But at the end of the concert, at the end of the book, when the music is over or the credits begin to roll, I still go home. Perhaps surrounded by family and friends, perhaps with a dozen heartfelt thank-you letters in my email box. But those don't change the fact that, even surrounded by people who love and support and accept me, I still feel totally alone.

So I usually find myself just crying as I try to figure out my life again. Or writing. Or both.

I wonder if it will ever go away. Or if this - a feeling of being alone... whether from the autism/ssa/bipolar mixture or something else - is just one of the things I'll always have in life. I hope that someday it will.

But if not, I think I'll be okay. While coming back to reality is painful, being able to see in color every once in a while - to understand what God has in store and taste that for a moment - is enough to keep moving one day at a time toward the light.

Monday, December 17

It Makes Me Happy. What?

It's almost universally accepted that the core motivation behind every human choice is a desire for happiness. From proposing to your beloved to choosing which tie to wear when you really don't care, everything is about maximizing perceived happiness. You drink a branded soda. Why? Because the brand brings back feelings of your family. Why is that important? Because you love your family. Why is that important? Because they make you happy. Follow every action backwards, and you find happiness at the core. The tie example - you feel like it's not worth taking time to make a decision because you can spend your time doing something else that will make you happy.

But what does that even mean?

What is happiness?

You'd think that in the eons of existence, mankind would be able to accurately determine what happiness is in someone's life, and also have a reliable, repeatable way of measuring that happiness. I mean, if every single human endeavor is designed to maximize happiness, wouldn't it make sense to have a way to measure the efficacy of those actions? Then, you could ostensibly create a roadmap that can help the rest of the human race find this all-important gift.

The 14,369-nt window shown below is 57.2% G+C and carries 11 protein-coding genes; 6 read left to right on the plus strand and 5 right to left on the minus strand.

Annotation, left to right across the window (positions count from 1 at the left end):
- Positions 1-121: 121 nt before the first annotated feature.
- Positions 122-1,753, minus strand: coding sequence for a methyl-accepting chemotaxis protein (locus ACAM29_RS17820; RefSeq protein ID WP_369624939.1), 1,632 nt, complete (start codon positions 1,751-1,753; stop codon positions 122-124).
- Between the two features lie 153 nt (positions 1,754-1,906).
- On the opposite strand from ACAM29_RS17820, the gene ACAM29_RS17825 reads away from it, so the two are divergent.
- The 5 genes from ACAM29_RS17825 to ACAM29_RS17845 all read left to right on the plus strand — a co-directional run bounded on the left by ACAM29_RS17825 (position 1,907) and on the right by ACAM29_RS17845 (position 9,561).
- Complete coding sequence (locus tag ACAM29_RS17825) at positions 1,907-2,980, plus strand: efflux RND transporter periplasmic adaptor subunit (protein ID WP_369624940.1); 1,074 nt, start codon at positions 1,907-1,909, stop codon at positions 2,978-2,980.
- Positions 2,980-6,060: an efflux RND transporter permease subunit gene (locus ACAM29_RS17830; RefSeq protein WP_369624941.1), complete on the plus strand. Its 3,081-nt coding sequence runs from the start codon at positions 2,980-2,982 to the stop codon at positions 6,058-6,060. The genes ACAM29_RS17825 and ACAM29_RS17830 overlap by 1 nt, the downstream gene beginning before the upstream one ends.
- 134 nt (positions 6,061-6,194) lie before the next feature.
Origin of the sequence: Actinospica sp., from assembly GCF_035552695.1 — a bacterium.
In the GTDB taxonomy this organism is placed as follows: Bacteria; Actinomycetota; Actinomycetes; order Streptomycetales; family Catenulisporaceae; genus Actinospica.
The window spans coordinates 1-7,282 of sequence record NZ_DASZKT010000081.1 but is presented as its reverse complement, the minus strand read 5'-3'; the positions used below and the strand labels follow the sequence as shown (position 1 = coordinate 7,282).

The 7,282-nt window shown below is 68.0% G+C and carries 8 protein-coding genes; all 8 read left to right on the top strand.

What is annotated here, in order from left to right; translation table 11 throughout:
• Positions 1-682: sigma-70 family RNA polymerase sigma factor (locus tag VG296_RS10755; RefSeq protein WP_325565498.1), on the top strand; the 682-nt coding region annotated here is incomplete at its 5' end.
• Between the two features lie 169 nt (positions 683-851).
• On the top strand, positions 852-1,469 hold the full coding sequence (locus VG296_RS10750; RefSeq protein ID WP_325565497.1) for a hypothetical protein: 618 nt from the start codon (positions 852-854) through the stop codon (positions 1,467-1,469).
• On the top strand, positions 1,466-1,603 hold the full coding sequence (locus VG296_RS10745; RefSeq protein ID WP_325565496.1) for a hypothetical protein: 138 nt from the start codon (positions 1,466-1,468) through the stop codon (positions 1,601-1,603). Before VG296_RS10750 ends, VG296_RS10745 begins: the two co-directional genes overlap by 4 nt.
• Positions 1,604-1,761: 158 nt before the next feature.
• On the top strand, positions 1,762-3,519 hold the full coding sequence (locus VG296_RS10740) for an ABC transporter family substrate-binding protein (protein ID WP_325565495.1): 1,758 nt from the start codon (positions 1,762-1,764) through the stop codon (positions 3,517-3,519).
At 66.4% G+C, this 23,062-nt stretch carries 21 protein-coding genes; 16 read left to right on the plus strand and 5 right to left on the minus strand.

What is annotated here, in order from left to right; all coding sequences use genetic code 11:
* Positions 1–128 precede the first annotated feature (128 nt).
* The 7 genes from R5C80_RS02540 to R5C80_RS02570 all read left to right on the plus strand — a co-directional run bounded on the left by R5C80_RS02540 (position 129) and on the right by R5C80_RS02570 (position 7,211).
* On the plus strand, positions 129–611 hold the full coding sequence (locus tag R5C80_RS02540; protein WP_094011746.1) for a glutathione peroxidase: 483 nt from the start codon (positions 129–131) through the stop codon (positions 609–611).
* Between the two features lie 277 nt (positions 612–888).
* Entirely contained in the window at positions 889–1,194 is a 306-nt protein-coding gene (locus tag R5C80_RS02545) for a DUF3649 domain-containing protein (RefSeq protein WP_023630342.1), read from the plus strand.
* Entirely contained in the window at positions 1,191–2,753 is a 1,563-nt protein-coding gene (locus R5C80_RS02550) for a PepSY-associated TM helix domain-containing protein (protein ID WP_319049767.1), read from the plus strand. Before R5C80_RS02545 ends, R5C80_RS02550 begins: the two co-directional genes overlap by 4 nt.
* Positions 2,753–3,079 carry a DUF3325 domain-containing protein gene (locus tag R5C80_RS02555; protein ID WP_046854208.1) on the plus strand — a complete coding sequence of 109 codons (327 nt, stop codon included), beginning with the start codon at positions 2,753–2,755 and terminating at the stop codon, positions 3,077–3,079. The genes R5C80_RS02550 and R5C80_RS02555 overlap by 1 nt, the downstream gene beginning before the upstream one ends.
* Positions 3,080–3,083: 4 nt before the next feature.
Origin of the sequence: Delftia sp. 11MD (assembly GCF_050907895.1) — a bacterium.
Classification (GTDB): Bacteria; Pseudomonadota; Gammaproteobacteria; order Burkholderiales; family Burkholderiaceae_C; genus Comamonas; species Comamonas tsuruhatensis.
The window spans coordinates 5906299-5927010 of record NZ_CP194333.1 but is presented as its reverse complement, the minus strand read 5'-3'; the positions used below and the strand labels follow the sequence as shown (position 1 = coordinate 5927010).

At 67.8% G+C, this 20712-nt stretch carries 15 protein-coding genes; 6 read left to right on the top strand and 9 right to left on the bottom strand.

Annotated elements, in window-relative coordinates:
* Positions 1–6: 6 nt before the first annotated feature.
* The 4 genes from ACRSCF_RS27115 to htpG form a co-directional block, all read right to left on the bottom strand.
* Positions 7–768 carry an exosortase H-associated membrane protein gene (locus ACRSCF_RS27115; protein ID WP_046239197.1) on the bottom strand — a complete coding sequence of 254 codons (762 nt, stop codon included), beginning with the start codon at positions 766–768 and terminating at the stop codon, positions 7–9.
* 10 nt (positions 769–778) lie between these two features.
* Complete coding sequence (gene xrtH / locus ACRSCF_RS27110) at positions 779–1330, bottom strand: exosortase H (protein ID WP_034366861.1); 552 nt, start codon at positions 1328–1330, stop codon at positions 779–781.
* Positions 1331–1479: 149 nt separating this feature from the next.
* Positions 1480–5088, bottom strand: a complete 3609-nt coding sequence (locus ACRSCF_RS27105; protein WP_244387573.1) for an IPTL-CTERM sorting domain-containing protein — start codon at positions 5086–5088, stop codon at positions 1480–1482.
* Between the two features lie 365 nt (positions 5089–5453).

The modern world is an epic fail when it comes to determining happiness. Good scientific tests use external, instead of internal, reference points. An example is hair color - the most useful, accurate determination of hair color isn't whether it's lighter or darker than your skin. It's a comparison with other hair colors in the world. Hence, the classification of blond, black, brown, red - which are shared by others - instead of the classification of one, two, or three shades darker than skin.

Happiness is measured, in most environments and in most research studies that I've read, using a method that's really similar to pain. No external reference point, and simple Likert testing. The most common test is the smiley face test. On the far left is a frowning face. On the right is a smiling one. Point at the one that describes you.

There are some major assumptions in Likert testing for happiness or pain. It assumes that the person using the test is 1: able to determine what level of happiness/pain accurately matches the points on the scale, and 2: able to accurately determine his own level of happiness or pain.

With pain, some of the issues are mediated by the fact that we "know," culturally, what types of things are supposedly the most painful. Like getting appendicitis. Or breaking your femur. Or bleeding from every pore. But while getting appendicitis was painful... was it really the most painful thing in the world? Really? I probably believe, if I'm a rational person, that I'm not experiencing the most painful thing ever to imagine in the world, and probably haven't ever experienced it. So I choose a number that's high enough to communicate the urgency of the situation and forget about the problem of determining what pain really is.

With happiness, there are even bigger problems. People can't isolate happiness or really explain it well. And when you're happy, sometimes you honestly think that you're the happiest person in the world. But what does that mean? And is someone who wins the lottery or a girl that gets a new toy really on the same plane of happiness as someone who is watching her daughter's wedding? And how about the people who are convinced that they're happy... but who really aren't? What about them? Are we all just engaged in a set of mind games trying to convince ourselves of happiness?

The issue with Likert testing is that it doesn't have an external scale... and so I'm forced to put the girl with a new toy and the delusional person on the same level. In reality, I think the main issue at stake is the definition of happiness - a realization that happiness comes in different forms and different levels. And even if I've hit the happiest I've been in life, there's probably something better.